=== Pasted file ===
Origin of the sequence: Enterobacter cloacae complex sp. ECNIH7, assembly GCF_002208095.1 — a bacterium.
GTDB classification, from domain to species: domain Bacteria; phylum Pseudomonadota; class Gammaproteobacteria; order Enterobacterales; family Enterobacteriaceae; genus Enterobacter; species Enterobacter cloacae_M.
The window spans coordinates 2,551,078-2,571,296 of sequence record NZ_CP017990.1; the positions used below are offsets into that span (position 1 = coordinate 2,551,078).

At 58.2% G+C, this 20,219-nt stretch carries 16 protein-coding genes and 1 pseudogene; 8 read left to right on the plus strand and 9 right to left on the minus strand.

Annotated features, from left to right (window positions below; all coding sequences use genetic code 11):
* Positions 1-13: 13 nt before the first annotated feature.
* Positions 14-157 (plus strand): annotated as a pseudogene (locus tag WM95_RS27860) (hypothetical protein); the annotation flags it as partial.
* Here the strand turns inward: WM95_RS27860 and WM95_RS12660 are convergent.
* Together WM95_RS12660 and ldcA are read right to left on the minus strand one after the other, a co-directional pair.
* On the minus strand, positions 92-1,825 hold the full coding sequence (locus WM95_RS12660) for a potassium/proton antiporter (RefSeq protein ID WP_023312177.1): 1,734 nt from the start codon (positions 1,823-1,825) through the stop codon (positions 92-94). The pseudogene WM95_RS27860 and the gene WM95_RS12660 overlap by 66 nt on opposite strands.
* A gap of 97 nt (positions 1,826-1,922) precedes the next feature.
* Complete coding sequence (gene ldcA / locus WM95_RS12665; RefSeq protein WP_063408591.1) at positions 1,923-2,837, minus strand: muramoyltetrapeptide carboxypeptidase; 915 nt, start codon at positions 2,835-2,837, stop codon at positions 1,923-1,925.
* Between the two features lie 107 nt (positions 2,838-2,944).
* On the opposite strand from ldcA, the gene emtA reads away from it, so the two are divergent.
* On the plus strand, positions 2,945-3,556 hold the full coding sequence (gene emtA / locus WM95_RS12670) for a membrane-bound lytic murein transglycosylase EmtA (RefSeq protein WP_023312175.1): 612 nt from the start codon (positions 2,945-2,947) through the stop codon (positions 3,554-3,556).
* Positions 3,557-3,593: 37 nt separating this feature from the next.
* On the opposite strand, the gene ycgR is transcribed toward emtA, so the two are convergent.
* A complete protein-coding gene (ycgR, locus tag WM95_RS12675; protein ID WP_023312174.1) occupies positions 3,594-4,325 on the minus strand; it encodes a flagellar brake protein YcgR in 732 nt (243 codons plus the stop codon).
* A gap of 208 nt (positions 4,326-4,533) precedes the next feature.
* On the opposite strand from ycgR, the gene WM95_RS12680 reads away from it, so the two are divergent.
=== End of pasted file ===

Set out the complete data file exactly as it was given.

Origin of the sequence: Enterobacter cloacae complex sp. ECNIH7, assembly GCF_002208095.1 — a bacterium.
GTDB classification, from domain to species: domain Bacteria; phylum Pseudomonadota; class Gammaproteobacteria; order Enterobacterales; family Enterobacteriaceae; genus Enterobacter; species Enterobacter cloacae_M.
The window spans coordinates 2,551,078-2,571,296 of sequence record NZ_CP017990.1; the positions used below are offsets into that span (position 1 = coordinate 2,551,078).

At 58.2% G+C, this 20,219-nt stretch carries 16 protein-coding genes and 1 pseudogene; 8 read left to right on the plus strand and 9 right to left on the minus strand.

Annotated features, from left to right (window positions below; all coding sequences use genetic code 11):
* Positions 1-13: 13 nt before the first annotated feature.
* Positions 14-157 (plus strand): annotated as a pseudogene (locus tag WM95_RS27860) (hypothetical protein); the annotation flags it as partial.
* Here the strand turns inward: WM95_RS27860 and WM95_RS12660 are convergent.
* Together WM95_RS12660 and ldcA are read right to left on the minus strand one after the other, a co-directional pair.
* On the minus strand, positions 92-1,825 hold the full coding sequence (locus WM95_RS12660) for a potassium/proton antiporter (RefSeq protein ID WP_023312177.1): 1,734 nt from the start codon (positions 1,823-1,825) through the stop codon (positions 92-94). The pseudogene WM95_RS27860 and the gene WM95_RS12660 overlap by 66 nt on opposite strands.
* A gap of 97 nt (positions 1,826-1,922) precedes the next feature.
* Complete coding sequence (gene ldcA / locus WM95_RS12665; RefSeq protein WP_063408591.1) at positions 1,923-2,837, minus strand: muramoyltetrapeptide carboxypeptidase; 915 nt, start codon at positions 2,835-2,837, stop codon at positions 1,923-1,925.
* Between the two features lie 107 nt (positions 2,838-2,944).
* On the opposite strand from ldcA, the gene emtA reads away from it, so the two are divergent.
* On the plus strand, positions 2,945-3,556 hold the full coding sequence (gene emtA / locus WM95_RS12670) for a membrane-bound lytic murein transglycosylase EmtA (RefSeq protein WP_023312175.1): 612 nt from the start codon (positions 2,945-2,947) through the stop codon (positions 3,554-3,556).
* Positions 3,557-3,593: 37 nt separating this feature from the next.
* On the opposite strand, the gene ycgR is transcribed toward emtA, so the two are convergent.
* A complete protein-coding gene (ycgR, locus tag WM95_RS12675; protein ID WP_023312174.1) occupies positions 3,594-4,325 on the minus strand; it encodes a flagellar brake protein YcgR in 732 nt (243 codons plus the stop codon).
* A gap of 208 nt (positions 4,326-4,533) precedes the next feature.
* On the opposite strand from ycgR, the gene WM95_RS12680 reads away from it, so the two are divergent.